Coronavirus outbreak: Now, NGOs refuse to clean community toilets across Mumbai
Say BMC has not provided them with gear to protect workers from contracting COVID-19; some fear boycott by their neighbours
The NGOs that collect garbage in the slums have refused to cover for the BMC sanitation workers and clean the community toilets, citing absence of protective gear, assurance of incentives and fear of boycott from the society.
Last week, mid-day had reported that sanitation workers from the Solid Waste Management department refused to clean the community toilets at slums or the containment zones, fearing for their lives. The BMC had then pressurised the NGOs rope in their workers.
NGO workers reluctant
However, the NGO workers are reluctant to come forward for the job due to safety concerns arising from the lack of time to train and counsel the workers. There is also no clarity on the payment of the fourth-grade workers and contract or NGO employees as well. Though the Brihanmumbai Municipal Corporation (BMC) said they were trying their best to arrange the protective kits.
"Our work is to collect garbage in slums, clean small gutters, pathways and public toilets. There are many community toilets that are run by private groups. They collect money from users and maintain it. But now BMC suddenly asked us to disinfect the toilets," said Suvarna [name changed] who runs one NGO in Dahisar.
Dipti [name changed], who runs another NGO in the same area, said, "We are already grappling with manpower shortage as many of our workers come from Nalasopara and Virar, and we work only in one shift. Initially, the BMC asked us to sanitise the toilets and we did it twice a day. But now they have demanded that we sanitise it after every use." Dipti added that even if they are willing to help the BMC, the workers don't want to take the risk.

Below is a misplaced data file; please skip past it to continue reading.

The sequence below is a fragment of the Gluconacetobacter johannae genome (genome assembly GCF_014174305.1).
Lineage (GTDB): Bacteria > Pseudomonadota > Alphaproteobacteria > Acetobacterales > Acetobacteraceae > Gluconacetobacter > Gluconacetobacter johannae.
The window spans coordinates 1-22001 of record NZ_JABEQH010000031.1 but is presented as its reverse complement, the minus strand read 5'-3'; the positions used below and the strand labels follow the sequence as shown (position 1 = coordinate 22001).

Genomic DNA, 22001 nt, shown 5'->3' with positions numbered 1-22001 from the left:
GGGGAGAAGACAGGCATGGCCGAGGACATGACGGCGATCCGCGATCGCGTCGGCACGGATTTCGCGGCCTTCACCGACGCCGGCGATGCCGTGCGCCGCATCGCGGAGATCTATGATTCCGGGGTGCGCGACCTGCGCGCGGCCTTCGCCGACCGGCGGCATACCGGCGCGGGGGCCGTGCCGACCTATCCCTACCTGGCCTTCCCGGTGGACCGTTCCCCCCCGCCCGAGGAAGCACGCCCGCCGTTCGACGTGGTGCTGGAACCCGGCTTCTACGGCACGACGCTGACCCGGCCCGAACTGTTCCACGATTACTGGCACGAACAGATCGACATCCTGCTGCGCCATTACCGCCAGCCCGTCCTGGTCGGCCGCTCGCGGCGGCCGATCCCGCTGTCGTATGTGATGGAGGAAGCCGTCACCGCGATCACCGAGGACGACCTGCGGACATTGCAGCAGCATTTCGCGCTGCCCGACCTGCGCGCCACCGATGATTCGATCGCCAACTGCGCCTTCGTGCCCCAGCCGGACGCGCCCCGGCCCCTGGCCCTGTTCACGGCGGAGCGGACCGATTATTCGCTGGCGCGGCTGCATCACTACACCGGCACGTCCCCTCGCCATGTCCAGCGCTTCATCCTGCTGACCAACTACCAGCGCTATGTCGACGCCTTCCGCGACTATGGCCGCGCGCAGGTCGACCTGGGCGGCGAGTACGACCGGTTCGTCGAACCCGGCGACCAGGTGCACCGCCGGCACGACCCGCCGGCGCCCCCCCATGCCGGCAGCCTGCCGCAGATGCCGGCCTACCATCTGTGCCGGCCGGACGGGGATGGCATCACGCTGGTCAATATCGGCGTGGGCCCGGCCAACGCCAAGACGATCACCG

Suvarna said, "We are buying a mask for '30 and hand gloves for '50. The BMC provided the jackets. That's all. No one has given us safety kits. But we have to take care of our workers. We are answerable to their families."
'Who will take responsibility?'
"While we can understand the issue, the BMC is not providing any protection gear nor are they committing any incentives. How can daily-wagers work like this? Who is going to take responsibility for their life?" said Sheetal Mhatre, corporator from Dahisar.
An NGO employee, who works at Shastri Nagar, told mid-day that his neighbours fear contracting the virus from him. "Our neighbours think that they will also get infected if I go to work daily. Even my wife and mother don't allow me to work. So I have stopped going," he said.
Sandhya Nandedkar, assistant commissioner of R North ward, was not available for comment.
Data source: BMC; ward-wise area break-up courtesy Lokhandwala Oshiwara Citizen's Association
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